Now here's what happens in the regard to breeding. Normally, Nature said you can't breed too close together. And we know this, for example, from St. Bernards who are breeding. They wind up with structural hip problems and other medical issues concerning their survival, directly affecting their survival. And when it directly affects their survival, they know "weak in the wild" means death. It may only mean death because you can't keep up with the pack. It may mean that in the hierarchy of the interactions that go on in a wild pack where dominance is always being tested that you'll get injured because you can't keep up. You're not physically capable of keeping up. In any event, that means that, to that particular wolf, his ability to last for the three to five, or nine years is a maximum generally, in the wild is completely mitigated. And so, instinctively, the pack will only breed with Mom and Dad because the rest of it, for lack of a better description, is Dad to kids is incest. We know about those types of things. But that's what it really is in the wild, all right.

Now, what also happens is these younger pups get in there and they come in from a litter. The litters will also determine their own pecking order. And you've heard the term, "Boy that runt of the litter, that birddog I got was a runt of the litter he was the best dog I'd ever had." Well, in wildlife, like the wolves and foxes and so forth, there is a runt of the litter. But in their regard that runt is the one that is dominated by everything. It's dominated by the lowest level female or male pup and often times what happens is they actually drive, as they get older, they actually drive what we call the "omega wolf" out of the pack and he goes off by his own.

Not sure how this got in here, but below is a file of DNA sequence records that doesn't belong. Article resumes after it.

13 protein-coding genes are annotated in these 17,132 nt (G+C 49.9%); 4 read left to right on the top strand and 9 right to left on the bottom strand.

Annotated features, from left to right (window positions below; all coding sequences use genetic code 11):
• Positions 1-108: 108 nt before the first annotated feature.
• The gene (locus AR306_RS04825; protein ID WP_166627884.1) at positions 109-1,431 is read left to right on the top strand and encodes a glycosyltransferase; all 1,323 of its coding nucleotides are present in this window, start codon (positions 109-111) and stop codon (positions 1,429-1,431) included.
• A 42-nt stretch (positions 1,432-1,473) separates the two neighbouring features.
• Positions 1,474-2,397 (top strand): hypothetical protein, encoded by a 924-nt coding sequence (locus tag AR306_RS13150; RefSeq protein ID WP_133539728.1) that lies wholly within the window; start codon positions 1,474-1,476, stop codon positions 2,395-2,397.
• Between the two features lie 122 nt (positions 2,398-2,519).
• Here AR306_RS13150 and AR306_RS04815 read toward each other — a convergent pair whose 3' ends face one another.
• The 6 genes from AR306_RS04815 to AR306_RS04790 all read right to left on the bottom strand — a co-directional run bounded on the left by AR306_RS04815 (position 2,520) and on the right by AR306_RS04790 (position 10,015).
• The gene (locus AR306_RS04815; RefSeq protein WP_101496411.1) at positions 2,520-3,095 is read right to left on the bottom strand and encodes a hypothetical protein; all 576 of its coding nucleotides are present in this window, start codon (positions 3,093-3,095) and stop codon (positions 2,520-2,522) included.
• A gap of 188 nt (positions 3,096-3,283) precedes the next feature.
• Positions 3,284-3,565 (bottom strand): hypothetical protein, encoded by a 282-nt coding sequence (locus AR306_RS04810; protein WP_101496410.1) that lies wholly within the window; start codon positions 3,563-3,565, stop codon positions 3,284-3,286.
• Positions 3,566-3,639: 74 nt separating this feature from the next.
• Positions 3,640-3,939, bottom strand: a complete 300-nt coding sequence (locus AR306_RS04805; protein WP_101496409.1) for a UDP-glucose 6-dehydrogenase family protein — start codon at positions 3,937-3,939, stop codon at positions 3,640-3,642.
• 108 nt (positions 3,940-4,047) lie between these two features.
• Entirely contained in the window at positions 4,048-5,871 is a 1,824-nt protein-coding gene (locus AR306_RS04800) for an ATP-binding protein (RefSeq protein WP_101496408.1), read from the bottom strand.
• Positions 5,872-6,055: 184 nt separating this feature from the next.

Now, when that happens things happen within the environment that impacts us directly. With a close-knit, believe it or not, when I look at Montana versus New York's area of open wilderness, I have to say you're pretty tightly packed. We're kind of spread out. If you start having several packs all of a sudden these omega wolves are on their own, they've got to survive. They cannot hunt like the rest of the pack. They cannot survive like… they change their behavior. And if they're in your area and you're raising dairy cattle and you have calves running around it's very easy for a full-grown wolf to take a calf down. Right away you're going to feel an impact.

As an example, what happened in Dillon, Montana, where our granddaughter went to college there, there was a sheep herder that had a pretty big operation about 6,000 or 7,000 sheep. Wolves got into — now these are a couple of single wolves if you will — got into sheep and within hours they killed 128 of them.

Now, in simple terms we talk about taking. What's taking of personal property. In your packet if you look at some of the handouts I have I talk about the 10(j) rule, the taking of personal property, a lack of due process and compensation and so forth. What happened was when they started this program they decided that, "Oh, we don't want to deal with this and you can't sue us," Well, some of the organizations out there decided to say that we're supporting this injection, if you will, of wolves rather than reintroduction. We felt it was an injection. What they are saying is that, "Well, we'll pay some of these people for their losses therefore they won't have a claim." What they did was they set up a fund, however, in order for you to collect you had to prove that it was a wolf on that day, at that time, that killed your animal.